Several blogs on RPGs have recently contained posts about adversity and GM fiat. Especially relevant is Matt Wilson's post on inappropriate adversity. I quote:
See, and when I'm GM, I want to be able to throw everything I'm allowed to at the players without worrying whether or not I've crossed the line.In a gamist RPG with the classical dungeon crawl challenge - survive as a group and defeat the Big Bad at the end of the dungeon - this is especially important. If the success or the failure of the party is dependent on the Game Master's decisions, the game fails. For this reason, I believe that D&D3E may actually not be a good dungeon crawling game. The GM in D&D is very much within his rights to declare that the players confront an enemy on a small ledge where they can only fight him one at a time; or to put a fountain of healing in the middle of a dungeon; or to rule that the dungeon is either safe enough or not safe enough to take a night of sleep in; and so forth. Although the encounter levels do go some way in ensuring appropriate adversity, the GM can still - advertently or inadvertently - decide the fate of the group.
This must not be possible in Monsters we Slay. Like Matt Wilson says, the GM must be able to throw everything he has against the players without this breaking the game. So how does that work?
Each mission in MwS consists of a series of fights. The level of the next fight is determined by the players (within certain confines); this level determines the total strength of the monsters, which the GM then chooses from a list of monsters. (It also determines how much XP the party will get and how cool the treasures can be that they may find.)
Then, the players roll three dice. These are distributed, a la Otherkind, among three categories: Tactics, Rerolls and Treasure. The die in Treasure determines how much treasure they will get when they win the fight. The die in Rerolls determines how many times during the fight they can reroll one of the dice. And the die in tactics is probably the most interesting one. It's values mean the following:
1. Game Master chooses place, special and monsters.The 'place' is the shape of the arena, which has a lot of tactical significance - you don't want to meet a single strong foe in a narrow corridor, and you don't want to meet enemires with arrows in a huge room where they can shoot at you before you can reach them. The 'special' is a special effect that rules in the room, such as "Unholy aura: all non-undead get -1 to all rolls" and "Good cover: all ranged attacks are made at -2". The order in the table is the order in which the fight is set up; so the difference between 2 and 3 is purely on of order.
2. Randomly roll place and special; Game master chooses monsters.
3. Randomly roll place; Game Master chooses monsters; roll special.
4. Game Master chooses monsters; randomly roll place and special.
5. Game Master chooses monsters; players choose place; roll special.
6. Game Master chooses monsters; players choose place and special.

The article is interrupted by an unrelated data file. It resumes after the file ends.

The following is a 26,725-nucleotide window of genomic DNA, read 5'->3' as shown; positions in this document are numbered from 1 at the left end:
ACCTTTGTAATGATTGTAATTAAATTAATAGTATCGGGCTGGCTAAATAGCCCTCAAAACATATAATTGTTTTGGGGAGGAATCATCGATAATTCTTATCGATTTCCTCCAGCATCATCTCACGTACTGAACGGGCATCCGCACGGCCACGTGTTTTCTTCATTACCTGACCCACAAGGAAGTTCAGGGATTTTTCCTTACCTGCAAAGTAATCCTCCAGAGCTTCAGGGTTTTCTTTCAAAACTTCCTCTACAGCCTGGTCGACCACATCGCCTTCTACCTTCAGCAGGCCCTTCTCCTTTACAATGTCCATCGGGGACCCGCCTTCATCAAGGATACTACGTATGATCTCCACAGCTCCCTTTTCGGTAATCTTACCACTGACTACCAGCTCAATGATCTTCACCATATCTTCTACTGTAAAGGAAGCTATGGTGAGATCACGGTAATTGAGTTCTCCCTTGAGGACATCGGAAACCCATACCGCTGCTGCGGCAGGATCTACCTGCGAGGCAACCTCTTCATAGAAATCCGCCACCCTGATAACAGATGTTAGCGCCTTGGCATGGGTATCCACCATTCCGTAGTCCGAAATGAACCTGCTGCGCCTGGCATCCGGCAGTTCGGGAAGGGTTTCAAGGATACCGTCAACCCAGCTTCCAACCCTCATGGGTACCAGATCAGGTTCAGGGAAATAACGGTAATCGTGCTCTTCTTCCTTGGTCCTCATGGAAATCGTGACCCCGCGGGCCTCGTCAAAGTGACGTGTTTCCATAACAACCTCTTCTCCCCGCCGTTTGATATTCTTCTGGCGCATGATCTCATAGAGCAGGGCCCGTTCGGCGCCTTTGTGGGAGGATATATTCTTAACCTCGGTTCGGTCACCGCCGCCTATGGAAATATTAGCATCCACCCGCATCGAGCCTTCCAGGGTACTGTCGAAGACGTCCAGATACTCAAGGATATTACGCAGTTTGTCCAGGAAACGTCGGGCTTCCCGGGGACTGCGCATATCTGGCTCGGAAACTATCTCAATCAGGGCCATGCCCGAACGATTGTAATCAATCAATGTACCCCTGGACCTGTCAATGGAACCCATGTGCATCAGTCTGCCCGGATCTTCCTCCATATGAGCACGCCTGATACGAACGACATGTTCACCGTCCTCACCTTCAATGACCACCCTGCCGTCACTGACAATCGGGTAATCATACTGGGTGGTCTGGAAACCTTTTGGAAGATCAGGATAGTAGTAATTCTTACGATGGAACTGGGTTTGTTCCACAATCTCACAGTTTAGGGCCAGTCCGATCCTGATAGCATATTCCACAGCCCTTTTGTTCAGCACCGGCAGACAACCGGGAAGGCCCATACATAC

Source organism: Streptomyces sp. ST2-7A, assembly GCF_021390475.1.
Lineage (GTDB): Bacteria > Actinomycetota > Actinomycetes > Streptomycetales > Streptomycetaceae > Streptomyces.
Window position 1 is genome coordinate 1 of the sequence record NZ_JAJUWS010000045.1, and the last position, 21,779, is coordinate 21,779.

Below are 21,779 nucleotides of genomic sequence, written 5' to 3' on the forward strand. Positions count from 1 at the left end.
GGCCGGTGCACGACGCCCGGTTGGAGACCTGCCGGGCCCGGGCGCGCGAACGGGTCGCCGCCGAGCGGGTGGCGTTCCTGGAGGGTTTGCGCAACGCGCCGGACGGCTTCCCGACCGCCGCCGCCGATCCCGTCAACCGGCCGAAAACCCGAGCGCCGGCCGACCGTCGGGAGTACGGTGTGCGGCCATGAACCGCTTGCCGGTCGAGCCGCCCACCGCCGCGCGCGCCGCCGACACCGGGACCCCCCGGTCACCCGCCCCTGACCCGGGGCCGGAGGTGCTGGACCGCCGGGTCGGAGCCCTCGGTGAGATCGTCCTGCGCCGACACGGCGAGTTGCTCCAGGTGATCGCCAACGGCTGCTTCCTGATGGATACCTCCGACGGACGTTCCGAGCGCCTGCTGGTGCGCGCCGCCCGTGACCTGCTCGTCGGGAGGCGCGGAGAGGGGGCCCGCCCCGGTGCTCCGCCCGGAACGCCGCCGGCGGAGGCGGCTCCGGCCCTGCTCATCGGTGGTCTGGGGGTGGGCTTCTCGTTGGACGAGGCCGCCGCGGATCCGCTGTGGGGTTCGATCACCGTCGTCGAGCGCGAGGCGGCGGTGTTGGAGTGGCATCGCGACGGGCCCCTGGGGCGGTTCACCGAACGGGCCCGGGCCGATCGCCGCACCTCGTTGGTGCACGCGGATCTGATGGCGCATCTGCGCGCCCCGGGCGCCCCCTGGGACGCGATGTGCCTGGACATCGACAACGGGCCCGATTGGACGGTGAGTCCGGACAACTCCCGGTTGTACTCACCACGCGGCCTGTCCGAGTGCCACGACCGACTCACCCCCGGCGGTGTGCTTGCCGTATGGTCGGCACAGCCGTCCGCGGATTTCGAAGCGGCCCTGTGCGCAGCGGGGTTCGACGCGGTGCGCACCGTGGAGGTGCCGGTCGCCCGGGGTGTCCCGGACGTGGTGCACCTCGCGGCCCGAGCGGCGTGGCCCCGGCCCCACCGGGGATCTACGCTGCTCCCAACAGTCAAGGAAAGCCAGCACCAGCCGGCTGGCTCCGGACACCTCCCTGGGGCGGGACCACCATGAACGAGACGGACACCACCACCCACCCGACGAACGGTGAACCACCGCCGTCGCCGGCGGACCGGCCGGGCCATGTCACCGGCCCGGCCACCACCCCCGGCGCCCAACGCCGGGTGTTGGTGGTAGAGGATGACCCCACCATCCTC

What this means is that, hey, the GM is sometimes allowed to make things really hard for the players - but it's always their own choice. And the basic difficulty of the fight is chosen by the players, so there is no blaming the GM if things go wrong. He should always push as hard as he can.
Medium-term dwindling resources
There is a strange thing in D&D and many other games, and that is that some character classes depend on medium-term dwindling resources and others do not. The point in case is that wizards and their brethern have a limited number of spells (or spell points), and thus become less effective the more fights there are between moments that this resource is refreshed. Fighters, on the other hand, are not dependent on such a dwindling resource*, and stay roughly as effective throughout dungeons of any length.
In Monsters we Slay, the moment of refreshing these dwindling resources is mechanically defined, because it should not come down to GM choice. Spell points (called Passion) are refreshed after each mission. A mission only ends successfully if the party kills the Big Bad, in which case the party levels up. If they flee before they kill the Big Bad, they don't get any XP at all, and cannot reattempt the mission - they must start another one. The strategic dimension of Monsters we Slay is thus that you have to be careful with your dwindling resources, because only if you make it to the end of the mission will you get any reward; you cannot refresh your resources in the middle and continue.
Ok, but that threatens to create an imbalance: if the missions are too long, wizards will be at a disadvantage. If the missions are too short, wizards will be at an advantage. But finding the golden middle will probably be very hard, as a game designer.
So I will make all classes dependent on dwindling resources. I currently have two, Passion for spells and Strength for physical abilities (cool combat moves), but I might decide to put them together in one single resource. (Not sure about that.) Anyway, that will hopefully ensure that the above problem will not manifest.
Although some classes may be a bit more dependent on their dwindling resources than others - after all, the classes should play differently! - I will make sure that none of them becomes useless when the resources are spent. Yes, that means that magic users will be able to kick ass in combat. As they should. Wizards with swords are cool.
* Well, there are hit points. But wizards have hit points too, and both their function and their effect is very different from that of spells, so the analogy doesn't go very far.